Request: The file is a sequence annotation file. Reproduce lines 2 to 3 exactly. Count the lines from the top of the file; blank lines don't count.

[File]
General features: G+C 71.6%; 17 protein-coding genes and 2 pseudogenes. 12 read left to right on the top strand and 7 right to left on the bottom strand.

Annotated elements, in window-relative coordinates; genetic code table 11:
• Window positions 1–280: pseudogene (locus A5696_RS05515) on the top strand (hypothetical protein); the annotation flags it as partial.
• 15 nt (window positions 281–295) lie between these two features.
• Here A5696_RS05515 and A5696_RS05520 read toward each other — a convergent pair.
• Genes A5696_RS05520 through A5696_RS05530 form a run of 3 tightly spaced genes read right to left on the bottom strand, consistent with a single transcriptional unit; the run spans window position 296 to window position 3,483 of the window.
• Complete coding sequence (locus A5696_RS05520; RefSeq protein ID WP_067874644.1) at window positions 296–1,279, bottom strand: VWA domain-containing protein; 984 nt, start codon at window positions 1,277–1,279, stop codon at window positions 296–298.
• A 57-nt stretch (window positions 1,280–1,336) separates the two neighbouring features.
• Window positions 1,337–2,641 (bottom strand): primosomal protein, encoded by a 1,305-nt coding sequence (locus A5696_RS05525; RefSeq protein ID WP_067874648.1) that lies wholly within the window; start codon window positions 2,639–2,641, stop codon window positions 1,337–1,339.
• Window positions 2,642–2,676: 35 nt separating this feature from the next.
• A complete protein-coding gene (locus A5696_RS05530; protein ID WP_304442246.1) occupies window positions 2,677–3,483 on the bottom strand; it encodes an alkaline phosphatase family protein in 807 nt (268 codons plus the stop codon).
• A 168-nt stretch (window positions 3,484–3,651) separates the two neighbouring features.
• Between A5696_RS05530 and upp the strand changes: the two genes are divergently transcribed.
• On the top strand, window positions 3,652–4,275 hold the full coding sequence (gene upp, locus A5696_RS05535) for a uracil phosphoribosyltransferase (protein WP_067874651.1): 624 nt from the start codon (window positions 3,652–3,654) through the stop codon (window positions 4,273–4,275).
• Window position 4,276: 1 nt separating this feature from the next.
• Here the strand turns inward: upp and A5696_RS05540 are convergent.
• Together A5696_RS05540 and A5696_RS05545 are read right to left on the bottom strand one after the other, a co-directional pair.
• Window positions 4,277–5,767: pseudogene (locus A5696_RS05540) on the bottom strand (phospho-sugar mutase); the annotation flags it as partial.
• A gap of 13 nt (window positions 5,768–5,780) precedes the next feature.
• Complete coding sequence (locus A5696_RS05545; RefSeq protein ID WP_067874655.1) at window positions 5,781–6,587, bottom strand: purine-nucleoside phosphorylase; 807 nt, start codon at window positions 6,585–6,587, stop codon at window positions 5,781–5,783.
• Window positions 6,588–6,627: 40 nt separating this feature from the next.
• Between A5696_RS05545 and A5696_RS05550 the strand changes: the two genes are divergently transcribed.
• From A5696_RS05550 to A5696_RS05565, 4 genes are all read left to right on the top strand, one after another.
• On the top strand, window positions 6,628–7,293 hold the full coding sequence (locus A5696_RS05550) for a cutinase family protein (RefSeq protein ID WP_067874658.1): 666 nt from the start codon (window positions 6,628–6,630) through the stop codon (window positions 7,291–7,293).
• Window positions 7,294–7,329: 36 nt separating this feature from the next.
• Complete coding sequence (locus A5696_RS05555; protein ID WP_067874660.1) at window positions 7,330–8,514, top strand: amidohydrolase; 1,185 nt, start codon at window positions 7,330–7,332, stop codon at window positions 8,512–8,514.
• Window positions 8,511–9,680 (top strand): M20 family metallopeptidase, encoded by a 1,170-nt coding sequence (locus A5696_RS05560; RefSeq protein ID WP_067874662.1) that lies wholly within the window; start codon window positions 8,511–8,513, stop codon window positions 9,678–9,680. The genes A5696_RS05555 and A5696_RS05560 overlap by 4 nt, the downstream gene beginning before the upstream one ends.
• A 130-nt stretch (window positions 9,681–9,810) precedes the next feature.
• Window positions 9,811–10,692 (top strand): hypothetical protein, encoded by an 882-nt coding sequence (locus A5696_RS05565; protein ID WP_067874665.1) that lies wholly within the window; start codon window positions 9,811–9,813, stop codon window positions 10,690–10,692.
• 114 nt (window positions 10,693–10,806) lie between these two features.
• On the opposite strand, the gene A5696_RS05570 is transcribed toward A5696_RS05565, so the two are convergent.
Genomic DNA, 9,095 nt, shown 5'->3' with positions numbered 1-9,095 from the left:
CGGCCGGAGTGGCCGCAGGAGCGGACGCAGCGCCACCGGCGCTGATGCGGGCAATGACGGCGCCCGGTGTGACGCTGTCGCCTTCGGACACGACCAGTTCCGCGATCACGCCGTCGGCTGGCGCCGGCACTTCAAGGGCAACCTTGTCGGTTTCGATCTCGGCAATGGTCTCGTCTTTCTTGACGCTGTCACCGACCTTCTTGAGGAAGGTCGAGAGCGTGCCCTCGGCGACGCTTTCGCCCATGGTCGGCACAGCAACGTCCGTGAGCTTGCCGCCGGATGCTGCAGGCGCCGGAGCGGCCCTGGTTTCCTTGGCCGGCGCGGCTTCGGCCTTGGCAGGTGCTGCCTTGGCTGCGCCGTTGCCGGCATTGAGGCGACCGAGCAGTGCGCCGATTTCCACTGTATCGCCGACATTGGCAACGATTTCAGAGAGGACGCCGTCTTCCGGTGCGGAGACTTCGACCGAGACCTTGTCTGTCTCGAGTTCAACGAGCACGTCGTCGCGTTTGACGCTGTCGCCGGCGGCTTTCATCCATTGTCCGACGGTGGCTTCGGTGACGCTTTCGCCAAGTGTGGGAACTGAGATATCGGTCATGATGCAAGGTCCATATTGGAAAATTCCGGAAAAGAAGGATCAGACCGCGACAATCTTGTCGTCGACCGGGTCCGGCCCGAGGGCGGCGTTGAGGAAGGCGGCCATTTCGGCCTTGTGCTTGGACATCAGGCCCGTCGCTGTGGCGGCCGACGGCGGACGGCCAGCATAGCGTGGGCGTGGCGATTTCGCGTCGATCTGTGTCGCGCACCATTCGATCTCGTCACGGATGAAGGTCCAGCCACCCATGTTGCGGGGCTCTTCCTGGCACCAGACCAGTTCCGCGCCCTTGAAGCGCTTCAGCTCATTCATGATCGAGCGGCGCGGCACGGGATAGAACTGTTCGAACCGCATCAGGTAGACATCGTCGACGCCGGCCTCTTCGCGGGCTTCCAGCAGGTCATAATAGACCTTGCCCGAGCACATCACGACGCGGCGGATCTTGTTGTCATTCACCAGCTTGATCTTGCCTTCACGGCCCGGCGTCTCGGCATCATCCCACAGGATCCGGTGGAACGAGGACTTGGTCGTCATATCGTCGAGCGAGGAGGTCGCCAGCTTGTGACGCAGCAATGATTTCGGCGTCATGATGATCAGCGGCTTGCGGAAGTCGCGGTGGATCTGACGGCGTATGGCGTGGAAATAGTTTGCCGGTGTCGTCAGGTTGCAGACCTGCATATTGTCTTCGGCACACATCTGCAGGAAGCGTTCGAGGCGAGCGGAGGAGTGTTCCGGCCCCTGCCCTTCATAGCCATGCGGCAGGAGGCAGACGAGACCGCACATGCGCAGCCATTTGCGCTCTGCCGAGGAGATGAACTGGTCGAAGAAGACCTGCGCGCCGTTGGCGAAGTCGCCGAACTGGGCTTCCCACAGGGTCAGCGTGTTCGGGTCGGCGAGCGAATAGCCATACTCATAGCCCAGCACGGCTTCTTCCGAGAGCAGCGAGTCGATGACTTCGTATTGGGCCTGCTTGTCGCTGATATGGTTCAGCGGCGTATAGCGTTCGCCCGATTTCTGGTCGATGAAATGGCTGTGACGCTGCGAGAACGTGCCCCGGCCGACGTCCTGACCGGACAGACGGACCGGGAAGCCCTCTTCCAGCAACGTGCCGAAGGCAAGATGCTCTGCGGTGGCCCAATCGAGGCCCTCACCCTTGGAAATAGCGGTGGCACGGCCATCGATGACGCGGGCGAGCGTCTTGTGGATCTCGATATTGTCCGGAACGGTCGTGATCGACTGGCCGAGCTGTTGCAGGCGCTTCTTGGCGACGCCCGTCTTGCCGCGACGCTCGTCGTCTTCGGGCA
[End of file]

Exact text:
Annotated elements, in window-relative coordinates; genetic code table 11:
• Window positions 1–280: pseudogene (locus A5696_RS05515) on the top strand (hypothetical protein); the annotation flags it as partial.